Winds of Change

Looking back over the years, I can say that 1957 was a significant year for me. It was truly a milestone in my life. It brought with it good fortune and luck, setting me on the path of self-enrichment and progress.

The changeover to a life of growth and challenge has been brought about by two events occurring nearly at the same time. The first event of significance was on the domestic side. Harpreet has, without any persuasion on my part, consented to spend the rest of her life with me. It was a happy day for me. Biji and Harminder were all aglow with happiness and seemed pleased with the way things were taking shape. And so after a simple ceremony attended by family and friends, I brought the little nymph to my frugal apartment. Not a word of complaint did she utter. Harpreet has ever so gently taken over charge over affairs in the home. And in an incredibly short time, those rooms which bore resemblance to armymen’s barracks, began to take on the appearance of a home. Each day I return from the DSP’s office to a home presided over by a ministering angel.

The second event this year that ushered in happy days has been an advancement in my career. I have been for some time looking for a suitable position more in line with the extensive training in Civil Engineering I have taken. My efforts in this direction finally bore fruit a week after my wedding when I received a letter from the Public Works Department, Ambala, appointing me in the grade of a Junior Engineer. It was nothing less than a windfall. It was a great leap forward. It would forever solve my money worries. And it would help me set up a decent home where Harpreet and I would live in happiness and contentment. Good old Biji’s joy was boundless when the news broke out; she hugged me uttering endearments and blessings. It is perhaps the greatest event in my life thus far, an event that will usher in prosperity and advancement. It signals the beginning of progress and an exciting career.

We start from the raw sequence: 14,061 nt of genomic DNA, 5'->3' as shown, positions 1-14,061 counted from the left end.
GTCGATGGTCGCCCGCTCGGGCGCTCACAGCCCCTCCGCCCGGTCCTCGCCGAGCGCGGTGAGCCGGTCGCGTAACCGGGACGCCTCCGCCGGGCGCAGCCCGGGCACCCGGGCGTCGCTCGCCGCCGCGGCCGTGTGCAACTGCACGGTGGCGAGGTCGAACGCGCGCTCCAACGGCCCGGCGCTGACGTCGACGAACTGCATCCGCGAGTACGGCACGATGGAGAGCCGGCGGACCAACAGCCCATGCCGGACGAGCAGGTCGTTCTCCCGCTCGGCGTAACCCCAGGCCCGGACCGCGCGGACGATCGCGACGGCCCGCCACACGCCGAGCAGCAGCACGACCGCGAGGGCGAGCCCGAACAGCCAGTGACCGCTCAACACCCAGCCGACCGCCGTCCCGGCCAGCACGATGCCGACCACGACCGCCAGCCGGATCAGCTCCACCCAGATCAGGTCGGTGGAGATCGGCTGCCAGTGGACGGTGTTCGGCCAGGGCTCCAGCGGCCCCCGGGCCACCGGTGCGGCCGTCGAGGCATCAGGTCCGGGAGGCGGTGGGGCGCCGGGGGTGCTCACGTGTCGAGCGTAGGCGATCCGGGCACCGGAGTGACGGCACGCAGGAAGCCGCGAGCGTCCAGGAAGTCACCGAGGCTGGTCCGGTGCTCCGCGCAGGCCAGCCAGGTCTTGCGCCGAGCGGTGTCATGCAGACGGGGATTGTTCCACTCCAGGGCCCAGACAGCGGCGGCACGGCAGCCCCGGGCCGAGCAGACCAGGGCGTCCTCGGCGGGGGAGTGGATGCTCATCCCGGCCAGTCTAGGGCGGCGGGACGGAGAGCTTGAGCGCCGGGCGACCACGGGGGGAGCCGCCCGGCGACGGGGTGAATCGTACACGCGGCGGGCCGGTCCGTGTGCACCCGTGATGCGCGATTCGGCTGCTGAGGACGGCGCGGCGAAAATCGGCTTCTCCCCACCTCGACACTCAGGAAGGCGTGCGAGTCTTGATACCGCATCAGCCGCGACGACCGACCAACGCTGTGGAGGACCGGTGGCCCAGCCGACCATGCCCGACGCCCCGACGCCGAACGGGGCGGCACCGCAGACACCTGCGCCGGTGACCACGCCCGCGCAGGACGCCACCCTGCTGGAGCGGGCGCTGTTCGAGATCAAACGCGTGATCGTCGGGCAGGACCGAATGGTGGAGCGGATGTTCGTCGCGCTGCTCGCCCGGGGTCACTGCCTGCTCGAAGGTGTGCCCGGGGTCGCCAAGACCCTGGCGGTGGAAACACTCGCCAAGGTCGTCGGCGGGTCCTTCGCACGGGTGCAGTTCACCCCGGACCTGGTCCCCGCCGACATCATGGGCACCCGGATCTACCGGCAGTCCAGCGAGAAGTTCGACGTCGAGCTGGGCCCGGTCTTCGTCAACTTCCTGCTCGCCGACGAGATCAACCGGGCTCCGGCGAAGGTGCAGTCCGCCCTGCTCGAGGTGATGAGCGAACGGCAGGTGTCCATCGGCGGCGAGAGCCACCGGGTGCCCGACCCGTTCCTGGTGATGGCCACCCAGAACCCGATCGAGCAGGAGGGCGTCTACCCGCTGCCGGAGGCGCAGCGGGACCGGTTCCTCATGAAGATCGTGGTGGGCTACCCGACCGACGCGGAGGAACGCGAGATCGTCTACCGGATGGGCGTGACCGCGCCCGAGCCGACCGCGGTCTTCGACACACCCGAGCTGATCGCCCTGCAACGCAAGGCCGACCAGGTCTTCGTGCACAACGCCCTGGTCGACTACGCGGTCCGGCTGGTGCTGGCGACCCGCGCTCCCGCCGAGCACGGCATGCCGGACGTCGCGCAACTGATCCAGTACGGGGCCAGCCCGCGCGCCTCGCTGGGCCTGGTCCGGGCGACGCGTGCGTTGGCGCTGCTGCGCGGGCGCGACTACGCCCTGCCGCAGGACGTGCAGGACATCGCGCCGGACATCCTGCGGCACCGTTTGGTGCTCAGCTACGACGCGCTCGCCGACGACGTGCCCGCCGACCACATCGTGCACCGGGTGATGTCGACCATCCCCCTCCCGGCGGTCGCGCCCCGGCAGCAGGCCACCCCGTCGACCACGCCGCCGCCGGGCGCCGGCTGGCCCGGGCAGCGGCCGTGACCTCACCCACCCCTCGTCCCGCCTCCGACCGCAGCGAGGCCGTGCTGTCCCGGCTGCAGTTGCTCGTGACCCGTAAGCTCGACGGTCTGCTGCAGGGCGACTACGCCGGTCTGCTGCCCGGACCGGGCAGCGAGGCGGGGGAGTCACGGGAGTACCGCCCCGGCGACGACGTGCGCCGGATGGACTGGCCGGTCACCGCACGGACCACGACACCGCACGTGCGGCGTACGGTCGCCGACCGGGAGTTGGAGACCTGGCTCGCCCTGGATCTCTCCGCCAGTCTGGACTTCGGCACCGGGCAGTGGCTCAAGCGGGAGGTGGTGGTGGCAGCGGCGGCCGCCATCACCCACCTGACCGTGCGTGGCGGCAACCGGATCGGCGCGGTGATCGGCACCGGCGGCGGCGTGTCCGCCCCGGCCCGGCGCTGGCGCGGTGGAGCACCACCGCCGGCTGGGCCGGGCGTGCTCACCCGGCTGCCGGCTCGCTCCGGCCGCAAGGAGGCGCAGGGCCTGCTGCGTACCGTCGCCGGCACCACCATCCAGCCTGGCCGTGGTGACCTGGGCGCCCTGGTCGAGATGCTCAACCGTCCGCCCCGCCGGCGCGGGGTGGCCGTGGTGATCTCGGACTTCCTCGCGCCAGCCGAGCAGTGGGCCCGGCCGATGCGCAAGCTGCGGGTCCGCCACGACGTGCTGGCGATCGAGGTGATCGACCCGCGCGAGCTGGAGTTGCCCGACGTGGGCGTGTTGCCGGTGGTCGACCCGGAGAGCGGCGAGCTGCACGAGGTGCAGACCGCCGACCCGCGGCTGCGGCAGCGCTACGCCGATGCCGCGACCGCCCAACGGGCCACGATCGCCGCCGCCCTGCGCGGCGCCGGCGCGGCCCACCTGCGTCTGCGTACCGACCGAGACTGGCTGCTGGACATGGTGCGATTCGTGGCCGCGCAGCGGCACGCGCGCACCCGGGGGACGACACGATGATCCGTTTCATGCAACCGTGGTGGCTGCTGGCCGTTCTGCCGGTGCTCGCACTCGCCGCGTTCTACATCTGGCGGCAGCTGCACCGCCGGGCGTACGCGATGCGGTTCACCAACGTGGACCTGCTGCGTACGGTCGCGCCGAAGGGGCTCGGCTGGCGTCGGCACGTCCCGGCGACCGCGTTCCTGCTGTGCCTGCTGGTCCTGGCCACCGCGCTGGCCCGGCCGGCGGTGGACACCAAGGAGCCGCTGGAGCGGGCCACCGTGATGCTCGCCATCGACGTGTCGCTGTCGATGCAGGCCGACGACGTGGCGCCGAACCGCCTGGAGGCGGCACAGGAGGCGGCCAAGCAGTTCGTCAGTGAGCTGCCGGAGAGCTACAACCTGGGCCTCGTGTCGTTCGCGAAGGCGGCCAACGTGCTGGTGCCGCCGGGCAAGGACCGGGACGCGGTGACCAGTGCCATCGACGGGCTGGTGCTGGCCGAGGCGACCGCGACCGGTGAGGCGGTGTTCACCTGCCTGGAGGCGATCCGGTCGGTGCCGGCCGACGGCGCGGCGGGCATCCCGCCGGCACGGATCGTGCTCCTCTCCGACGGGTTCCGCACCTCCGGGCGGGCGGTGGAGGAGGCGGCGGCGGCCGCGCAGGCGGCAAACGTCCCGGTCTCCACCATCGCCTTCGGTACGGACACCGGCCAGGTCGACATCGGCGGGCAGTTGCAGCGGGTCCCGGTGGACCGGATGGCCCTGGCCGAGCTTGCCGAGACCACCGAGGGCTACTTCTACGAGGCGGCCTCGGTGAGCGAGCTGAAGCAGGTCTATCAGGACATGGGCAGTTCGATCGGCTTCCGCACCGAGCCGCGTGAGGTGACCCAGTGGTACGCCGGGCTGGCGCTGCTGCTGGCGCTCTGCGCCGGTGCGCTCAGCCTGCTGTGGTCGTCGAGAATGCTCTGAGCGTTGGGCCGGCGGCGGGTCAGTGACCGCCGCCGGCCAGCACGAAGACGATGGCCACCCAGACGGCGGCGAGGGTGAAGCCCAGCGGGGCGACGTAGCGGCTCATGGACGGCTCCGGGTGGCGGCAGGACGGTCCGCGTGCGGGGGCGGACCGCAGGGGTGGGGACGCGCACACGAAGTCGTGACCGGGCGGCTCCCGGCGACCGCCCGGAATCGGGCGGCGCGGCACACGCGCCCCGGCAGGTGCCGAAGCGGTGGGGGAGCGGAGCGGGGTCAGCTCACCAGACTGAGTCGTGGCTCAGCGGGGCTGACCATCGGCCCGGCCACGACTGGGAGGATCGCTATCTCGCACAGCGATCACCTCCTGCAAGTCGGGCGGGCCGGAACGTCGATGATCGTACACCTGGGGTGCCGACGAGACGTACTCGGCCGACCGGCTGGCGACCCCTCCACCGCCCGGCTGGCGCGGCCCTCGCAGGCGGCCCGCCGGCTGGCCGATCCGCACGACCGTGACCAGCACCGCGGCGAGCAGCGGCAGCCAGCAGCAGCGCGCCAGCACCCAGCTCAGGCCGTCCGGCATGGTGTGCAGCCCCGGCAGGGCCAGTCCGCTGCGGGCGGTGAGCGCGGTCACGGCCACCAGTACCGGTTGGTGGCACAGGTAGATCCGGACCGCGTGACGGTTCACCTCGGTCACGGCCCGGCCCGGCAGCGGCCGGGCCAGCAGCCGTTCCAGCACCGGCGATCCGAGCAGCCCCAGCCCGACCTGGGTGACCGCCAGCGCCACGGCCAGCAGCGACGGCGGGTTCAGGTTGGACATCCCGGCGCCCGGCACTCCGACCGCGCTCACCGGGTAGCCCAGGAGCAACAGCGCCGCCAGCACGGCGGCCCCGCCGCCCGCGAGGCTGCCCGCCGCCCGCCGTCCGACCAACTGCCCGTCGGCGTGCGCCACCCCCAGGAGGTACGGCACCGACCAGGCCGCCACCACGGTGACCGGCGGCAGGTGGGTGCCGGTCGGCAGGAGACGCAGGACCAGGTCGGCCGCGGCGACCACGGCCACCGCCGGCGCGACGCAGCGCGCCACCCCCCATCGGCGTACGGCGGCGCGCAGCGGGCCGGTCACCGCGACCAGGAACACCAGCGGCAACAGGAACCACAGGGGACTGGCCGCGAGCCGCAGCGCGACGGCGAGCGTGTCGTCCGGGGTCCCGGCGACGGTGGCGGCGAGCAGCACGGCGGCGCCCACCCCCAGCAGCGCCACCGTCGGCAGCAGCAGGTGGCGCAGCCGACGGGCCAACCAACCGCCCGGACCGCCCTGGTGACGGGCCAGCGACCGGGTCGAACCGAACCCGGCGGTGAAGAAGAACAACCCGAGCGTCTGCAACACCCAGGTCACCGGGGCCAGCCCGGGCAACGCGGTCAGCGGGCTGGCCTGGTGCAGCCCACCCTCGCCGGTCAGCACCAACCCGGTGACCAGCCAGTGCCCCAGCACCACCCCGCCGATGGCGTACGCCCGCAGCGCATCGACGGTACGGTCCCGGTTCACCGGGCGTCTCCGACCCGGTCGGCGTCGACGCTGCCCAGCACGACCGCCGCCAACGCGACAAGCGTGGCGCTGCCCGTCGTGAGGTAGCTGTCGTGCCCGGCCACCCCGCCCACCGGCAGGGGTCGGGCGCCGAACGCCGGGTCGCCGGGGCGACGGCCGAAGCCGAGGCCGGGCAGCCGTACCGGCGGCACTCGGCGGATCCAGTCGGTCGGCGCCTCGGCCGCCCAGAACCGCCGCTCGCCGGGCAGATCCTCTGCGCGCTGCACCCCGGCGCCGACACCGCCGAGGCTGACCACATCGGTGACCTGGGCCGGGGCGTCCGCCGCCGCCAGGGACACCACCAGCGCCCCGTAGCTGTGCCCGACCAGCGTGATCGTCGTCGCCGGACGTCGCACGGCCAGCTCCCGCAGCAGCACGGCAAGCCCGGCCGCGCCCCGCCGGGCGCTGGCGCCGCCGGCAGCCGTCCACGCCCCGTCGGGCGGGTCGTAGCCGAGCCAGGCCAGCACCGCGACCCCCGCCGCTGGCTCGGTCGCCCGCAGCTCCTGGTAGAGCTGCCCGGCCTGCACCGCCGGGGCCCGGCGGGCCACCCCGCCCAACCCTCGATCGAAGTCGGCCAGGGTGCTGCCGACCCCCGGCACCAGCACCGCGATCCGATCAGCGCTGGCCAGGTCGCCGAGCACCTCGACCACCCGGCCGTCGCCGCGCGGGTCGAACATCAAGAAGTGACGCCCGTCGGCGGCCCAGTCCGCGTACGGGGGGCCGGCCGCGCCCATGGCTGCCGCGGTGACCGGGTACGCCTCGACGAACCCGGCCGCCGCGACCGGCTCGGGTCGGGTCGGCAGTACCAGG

A month hence we will have moved to Ambala where I shall take up my new responsibilities as a government engineer.

And I am going to buy that radio set I have been longing to get for Harpreet...

The Locomotive Shed by Night

By day a locomotive shed presents the appearance of a sooty place where coal and steam are the prime movers. The very essence of the railway is here. By night the place is all aglow with lights. There are lights, lights, lights everywhere. You walk up to the shed and see the tracks gleaming under the lights, you see locomotives in steam on the outgoing pits, and you know these engines here have been watered and coaled ; that they are poised for the run that lies ahead.

With more than a month to join my duties in Ambala, I strolled into the shed one evening where I found Clemens, the Outgoing Examining Fitter with the driver of an engine, Class WL, ready for departure at the outgoing pits. Clemens is really the Incoming Examining Fitter, but as his colleague is on medical leave, he is doing a bit of overtime today. Outgoing pit examination is as important as an incoming inspection, Clemens tells me. Both the driver and the fitter have to go round the engine to see if all items of booked repairs (and schedule items, if the engine has been given a schedule) have been attended to.

Clemens feels quite at ease with me around. He does not mind an outsider watching him do his work. He does not look upon me as an outsider, but as someone who belongs here.

“There is one lesson that fitters here have yet to learn, son,” said Clemens as he disappeared round the rear buffers, reappearing a moment later.

“What do they need to learn, sir?” I asked.